13 January 2007

Intent, Intelligence, and Purpose in Design?

In response to an invitation to discuss that status of Intelligent Design in the UK, a Christian theist neuroscientist from Canada (Elizabeth Liddle) created a stir at uncommondescent.com (Bill Dembski's blog site, click title) by using Dembski's own arguments to show that natural selection is a form of intelligent design. Dembski had written that "by intelligence I mean the power and facility to choose between options--this coincides with the Latin etymology of “intelligence,” namely, “to choose between”. Liddle pointed out that, by that definition, natural selection must be credited as an intelligent process, and therefore, natural selection is a clear example of "intelligent design". Needless to say, this did not go over well and a lengthy debate ensued with the so-called "moderator" of uncommondescent, DaveScot, during which Liddle at one point pointed to a story she wrote her son. Liddle was polite, good natured about the sparring, and indefatigable. After some long rebuttals of his standard arguments, for which he did not appear to have an answer, DaveScot summarily banned her from the site. "[Febble] doesn’t understand how natural selection works to conserve (or not) genomic information yet insists on writing long winded anti-ID comments filled with errors due to lack of understanding of the basics [and ] is just not a constructive member.", after the following exchange:

DaveScot suggested that intelligence must also include planning for the future. Liddle conceded that natural selection does not plan for the future in the sense of running model scenarios and choosing the one that seems best, as in a chess game, for example. But she asserts that by remembering past mistakes and successes, natural selection is in some sense planning by using the strategies that worked best in the past. Her final statement before banning was:

"It may be described as “trial and error” learning, but that is a bit of a misnomer, as “trial-and-error” could just as easily describe random search. Trial-and-error learning involves, well, learning. It’s much more efficient than random search because you learn from your successes and your mistakes. Natural selection + replication with modification also learns from both its successes and its mistakes, which makes it moderately intelligent.

So the scale of intelligence begins with Dembski's simply "making choices", extends to "making informed choices" (based on a record of prior experience, kept in the DNA), and then culminates in "making choices based on models of future developments" which is where humans come in. This seems eminently reasonable, but does leave open the question of intent or purpose. I would have named things differently here. Choices reflect clear intent or purpose, in my opinion, but not much intelligence. So natural selection certainly expresses intent, as well as minimal intelligence per Dembski's definition. But natural selection with genotype replication brings note taking and documentation to bear, adding more intelligence to intent. And human theory and model making adds still more power to intent, allowing for the attribution of "purpose," and implying a longer view of things rather than just a preference for certain immediate results.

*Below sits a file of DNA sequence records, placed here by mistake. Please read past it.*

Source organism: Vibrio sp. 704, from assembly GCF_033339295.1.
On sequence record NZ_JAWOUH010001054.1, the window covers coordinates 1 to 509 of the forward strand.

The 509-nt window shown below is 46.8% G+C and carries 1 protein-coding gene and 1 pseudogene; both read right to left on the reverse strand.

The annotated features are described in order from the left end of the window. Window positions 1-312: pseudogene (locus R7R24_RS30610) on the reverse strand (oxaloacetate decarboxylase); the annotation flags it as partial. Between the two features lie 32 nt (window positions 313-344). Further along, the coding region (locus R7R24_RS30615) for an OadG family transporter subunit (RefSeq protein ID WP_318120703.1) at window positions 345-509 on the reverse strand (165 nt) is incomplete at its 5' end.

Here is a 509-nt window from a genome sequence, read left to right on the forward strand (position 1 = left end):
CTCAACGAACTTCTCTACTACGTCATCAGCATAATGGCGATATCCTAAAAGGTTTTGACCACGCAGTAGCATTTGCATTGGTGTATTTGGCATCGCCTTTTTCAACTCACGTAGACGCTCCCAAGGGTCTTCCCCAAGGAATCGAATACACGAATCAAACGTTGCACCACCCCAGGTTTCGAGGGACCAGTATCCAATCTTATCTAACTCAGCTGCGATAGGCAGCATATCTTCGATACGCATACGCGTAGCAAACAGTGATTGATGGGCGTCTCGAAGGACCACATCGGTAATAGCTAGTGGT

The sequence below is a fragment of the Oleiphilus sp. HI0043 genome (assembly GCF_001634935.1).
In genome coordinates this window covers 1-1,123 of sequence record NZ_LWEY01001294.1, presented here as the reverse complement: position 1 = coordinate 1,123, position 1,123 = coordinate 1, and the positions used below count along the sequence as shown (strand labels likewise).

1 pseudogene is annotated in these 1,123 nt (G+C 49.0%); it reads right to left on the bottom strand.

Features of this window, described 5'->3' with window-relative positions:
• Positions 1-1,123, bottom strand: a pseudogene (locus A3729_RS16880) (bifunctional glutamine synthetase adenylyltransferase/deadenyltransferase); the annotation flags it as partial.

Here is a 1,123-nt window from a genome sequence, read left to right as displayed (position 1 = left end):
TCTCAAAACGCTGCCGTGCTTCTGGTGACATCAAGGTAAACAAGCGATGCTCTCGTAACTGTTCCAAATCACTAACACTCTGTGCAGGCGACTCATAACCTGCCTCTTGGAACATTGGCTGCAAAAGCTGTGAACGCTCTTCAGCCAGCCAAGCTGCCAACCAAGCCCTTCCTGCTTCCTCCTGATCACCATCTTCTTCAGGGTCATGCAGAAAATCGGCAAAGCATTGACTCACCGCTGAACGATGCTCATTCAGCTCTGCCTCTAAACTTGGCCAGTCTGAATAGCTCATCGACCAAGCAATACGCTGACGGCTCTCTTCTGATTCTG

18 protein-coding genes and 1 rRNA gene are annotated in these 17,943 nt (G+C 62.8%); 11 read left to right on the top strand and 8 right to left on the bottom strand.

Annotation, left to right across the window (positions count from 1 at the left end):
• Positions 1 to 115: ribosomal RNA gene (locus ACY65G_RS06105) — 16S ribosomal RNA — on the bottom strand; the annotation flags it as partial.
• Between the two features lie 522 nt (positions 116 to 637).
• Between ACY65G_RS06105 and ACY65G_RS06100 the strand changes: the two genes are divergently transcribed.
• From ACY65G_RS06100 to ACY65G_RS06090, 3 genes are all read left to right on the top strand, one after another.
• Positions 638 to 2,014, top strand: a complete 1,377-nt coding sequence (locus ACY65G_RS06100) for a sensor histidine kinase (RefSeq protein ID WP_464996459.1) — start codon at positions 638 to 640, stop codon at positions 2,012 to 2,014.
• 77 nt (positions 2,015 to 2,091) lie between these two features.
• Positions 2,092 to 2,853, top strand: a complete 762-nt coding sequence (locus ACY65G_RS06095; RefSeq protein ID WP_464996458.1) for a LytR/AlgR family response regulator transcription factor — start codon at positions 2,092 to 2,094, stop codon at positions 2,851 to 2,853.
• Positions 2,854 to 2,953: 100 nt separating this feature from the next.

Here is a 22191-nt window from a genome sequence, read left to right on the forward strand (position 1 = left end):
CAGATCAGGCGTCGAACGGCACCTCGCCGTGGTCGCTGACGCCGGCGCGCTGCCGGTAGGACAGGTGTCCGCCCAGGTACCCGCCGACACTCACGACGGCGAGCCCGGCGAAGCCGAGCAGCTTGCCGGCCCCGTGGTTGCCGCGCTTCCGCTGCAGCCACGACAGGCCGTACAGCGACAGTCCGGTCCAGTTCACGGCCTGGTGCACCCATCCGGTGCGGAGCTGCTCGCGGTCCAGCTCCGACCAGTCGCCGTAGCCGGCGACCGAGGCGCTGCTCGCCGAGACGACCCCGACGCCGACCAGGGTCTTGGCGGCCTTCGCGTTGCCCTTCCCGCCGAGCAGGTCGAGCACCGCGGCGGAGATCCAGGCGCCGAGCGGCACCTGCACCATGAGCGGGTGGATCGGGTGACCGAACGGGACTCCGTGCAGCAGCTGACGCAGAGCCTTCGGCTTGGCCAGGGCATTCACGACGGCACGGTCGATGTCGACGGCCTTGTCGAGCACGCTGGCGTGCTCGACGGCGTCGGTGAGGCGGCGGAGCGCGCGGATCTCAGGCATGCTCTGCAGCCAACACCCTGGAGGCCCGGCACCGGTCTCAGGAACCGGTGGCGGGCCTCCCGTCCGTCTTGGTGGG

Comments on these definitions?

2 comments:

Kazmer Ujvarosy said...

Elizabeth Little is correct, what is labeled "natural selection" by Darwin is a clear example of "intelligent design," and here is the reason why they are identical: Both natural selection and intelligent design are explanations of the process of cosmic development from the seed of the universe, which everlasting cosmic genotype created the phenotype universe for the production of humans in its own image, much as a seed creates a tree for the reproduction of seeds in its own image.

Since evolutionists fail to realize that our universe has a seed or genotype, just as any tree has a parent seed, they believe that what drives cosmic development is not the seed of the universe, but natural selection acting upon allegedly random mutations.

Tom Moore said...

Most evolutionists seem agnostic on the question of how life got started. They don't usually claim to know, and simply assert that it is plausible that it could start "spontaneously."

Your idea of a "seed" is an extension of panspermia to the point of creation. One question that has occurred to me is whether any complex molecules were "seeded" into the material emitted from the big bang? But as someone pointed out on uncommon-descent when I asked this there, it doesn't seem credible that complex molecules with information encoded on them could have survived the extreme conditions of that period. But where else would the seed information come from originally and how else could we link it to the big bang point of origin?

It seems more likely to me that even the original seed information has been transcribed from the properties of the universe after the development of complex molecules made it possible to take notes on the results of replication.